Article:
MOSES LAKE - Riley Gonzales is used to raising awareness of arthritis in Washington state.
Next month, the 5-year-old boy from Moses Lake gets to take his message to the other Washington.
Riley is traveling to the nation's capital to share his story with legislators at the Arthritis Foundation's annual advocacy summit.
Riley was born with juvenile rheumatoid arthritis, an autoimmune disease that causes inflammation in the joints. He was selected as the honoree for last year's Spokane Jingle Bell Run, an event put on by the Arthritis Foundation.
When Riley's mom, Brooke, heard about the opportunity to travel to D.C. through the foundation, she jumped at the opportunity.
The trip gives Riley and his family an opportunity to tell their story and encourage more focus on researching arthritis and possibly finding new treatments or cures, said Brooke.
Pushing for change is the purpose of the summit, said Johanna Lindsay, vice president of programs with the Arthritis Foundation, Great West Region.
"The number one goal is to make sure that our members of Congress know that there are people living in their state, real people, that have arthritis and are affected significantly; and that it's not just older adults - it's younger adults and kids that live with the debilitating effects of arthritis," she said.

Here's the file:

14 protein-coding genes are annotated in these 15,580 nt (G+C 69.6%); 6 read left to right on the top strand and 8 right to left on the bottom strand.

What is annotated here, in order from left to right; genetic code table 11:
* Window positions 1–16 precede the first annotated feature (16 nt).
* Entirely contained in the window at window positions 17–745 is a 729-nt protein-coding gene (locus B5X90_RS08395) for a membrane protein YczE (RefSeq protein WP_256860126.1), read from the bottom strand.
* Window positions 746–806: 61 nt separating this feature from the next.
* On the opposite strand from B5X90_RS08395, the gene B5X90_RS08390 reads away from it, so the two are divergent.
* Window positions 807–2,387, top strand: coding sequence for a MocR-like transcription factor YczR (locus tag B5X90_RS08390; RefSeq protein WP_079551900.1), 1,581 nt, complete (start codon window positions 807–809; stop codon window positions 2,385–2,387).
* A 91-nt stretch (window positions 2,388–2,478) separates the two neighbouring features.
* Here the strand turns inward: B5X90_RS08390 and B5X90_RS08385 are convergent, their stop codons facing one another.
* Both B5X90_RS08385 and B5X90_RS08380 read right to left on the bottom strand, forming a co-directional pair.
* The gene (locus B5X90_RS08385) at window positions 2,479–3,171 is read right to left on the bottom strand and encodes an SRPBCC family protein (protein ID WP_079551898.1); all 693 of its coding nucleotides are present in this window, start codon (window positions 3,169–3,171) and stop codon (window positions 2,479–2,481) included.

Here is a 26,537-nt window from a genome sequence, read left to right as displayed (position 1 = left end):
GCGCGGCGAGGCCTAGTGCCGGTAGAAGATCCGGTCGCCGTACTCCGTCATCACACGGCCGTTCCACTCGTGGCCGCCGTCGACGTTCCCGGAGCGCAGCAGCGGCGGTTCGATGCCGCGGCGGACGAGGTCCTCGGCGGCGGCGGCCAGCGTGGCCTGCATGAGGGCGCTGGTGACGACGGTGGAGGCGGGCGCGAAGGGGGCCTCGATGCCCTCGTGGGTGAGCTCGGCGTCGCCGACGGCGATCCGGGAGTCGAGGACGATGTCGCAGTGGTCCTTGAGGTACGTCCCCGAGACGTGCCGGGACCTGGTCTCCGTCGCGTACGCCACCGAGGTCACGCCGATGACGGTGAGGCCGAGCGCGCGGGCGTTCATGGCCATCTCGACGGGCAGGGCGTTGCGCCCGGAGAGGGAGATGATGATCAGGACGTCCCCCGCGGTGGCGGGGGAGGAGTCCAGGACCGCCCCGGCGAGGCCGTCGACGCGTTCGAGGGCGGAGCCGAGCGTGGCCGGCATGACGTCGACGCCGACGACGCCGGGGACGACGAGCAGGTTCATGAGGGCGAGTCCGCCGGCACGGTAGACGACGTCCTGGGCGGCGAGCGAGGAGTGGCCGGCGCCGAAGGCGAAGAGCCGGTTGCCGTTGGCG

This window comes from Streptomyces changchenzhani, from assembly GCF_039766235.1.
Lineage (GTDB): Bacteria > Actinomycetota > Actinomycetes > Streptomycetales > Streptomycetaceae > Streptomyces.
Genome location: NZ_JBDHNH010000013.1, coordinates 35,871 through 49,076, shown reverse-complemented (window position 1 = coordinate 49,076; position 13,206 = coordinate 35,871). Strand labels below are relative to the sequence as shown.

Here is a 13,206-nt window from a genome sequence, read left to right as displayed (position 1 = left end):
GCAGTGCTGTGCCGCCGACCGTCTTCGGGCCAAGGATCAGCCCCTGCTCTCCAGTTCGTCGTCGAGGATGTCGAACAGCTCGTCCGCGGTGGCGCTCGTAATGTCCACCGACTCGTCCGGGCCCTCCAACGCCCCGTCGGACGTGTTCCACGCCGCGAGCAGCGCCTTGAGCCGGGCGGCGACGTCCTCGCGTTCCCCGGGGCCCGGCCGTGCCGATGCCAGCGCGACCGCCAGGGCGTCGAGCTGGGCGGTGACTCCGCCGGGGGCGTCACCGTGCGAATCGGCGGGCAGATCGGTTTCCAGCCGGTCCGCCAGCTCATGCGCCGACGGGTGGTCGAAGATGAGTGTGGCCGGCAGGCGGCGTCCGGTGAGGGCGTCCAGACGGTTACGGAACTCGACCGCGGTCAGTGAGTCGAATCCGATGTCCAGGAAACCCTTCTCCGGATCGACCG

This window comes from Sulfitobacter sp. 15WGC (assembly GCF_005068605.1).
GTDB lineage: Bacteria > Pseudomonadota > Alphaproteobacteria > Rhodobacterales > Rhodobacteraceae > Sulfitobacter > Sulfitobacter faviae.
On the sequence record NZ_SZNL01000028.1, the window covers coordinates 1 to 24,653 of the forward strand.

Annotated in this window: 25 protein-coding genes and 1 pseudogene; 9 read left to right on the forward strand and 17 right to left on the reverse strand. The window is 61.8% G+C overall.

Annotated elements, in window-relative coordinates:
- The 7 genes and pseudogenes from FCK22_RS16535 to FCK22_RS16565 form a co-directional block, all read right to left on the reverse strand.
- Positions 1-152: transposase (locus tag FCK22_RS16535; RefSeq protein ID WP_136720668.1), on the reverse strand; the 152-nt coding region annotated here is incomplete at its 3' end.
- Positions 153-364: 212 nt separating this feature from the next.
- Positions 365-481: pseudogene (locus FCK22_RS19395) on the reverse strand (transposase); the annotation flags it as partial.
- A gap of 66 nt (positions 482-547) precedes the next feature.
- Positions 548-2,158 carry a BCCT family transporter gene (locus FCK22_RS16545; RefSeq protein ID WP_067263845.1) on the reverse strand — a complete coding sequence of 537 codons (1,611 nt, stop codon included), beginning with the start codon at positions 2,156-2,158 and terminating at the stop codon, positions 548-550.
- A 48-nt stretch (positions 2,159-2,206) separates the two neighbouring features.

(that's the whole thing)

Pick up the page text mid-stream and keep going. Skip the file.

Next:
In Washington state, 1,302,000 adults and 6,100 children have arthritis, according to the Centers for Disease Control and Prevention.
"It is amazing what this opportunity does," said Lindsay. "Riley's so outgoing that I think this is going to be really fun for him. And for parents, too. A lot of times when you're dealing with a chronic illness, things are so out of control sometimes, this really puts the power back in their hands. They can actually use their story to make a difference ... It definitely gives them a boost of confidence that they really need to hear when they're dealing with the ins and outs of arthritis on a daily basis."
Riley and his family will speak with Sens. Maria Cantwell and Patty Murray and Rep. Doc Hastings, said Lindsay, adding that Riley is the first person from Washington's fourth congressional district to attend the summit.
Riley and other child attendees will receive advocacy training from Christopher Kush, who provides training for a number of health agencies, said Lindsay.
"He makes it so much fun for the kids," she said. "Riley will probably be better prepared than the adults."
Riley's trip of a lifetime starts off with another important milestone.
"This will be his first time flying in an airplane, too," said Brooke. "Especially since he loves airplanes, this is going to be one great experience for him.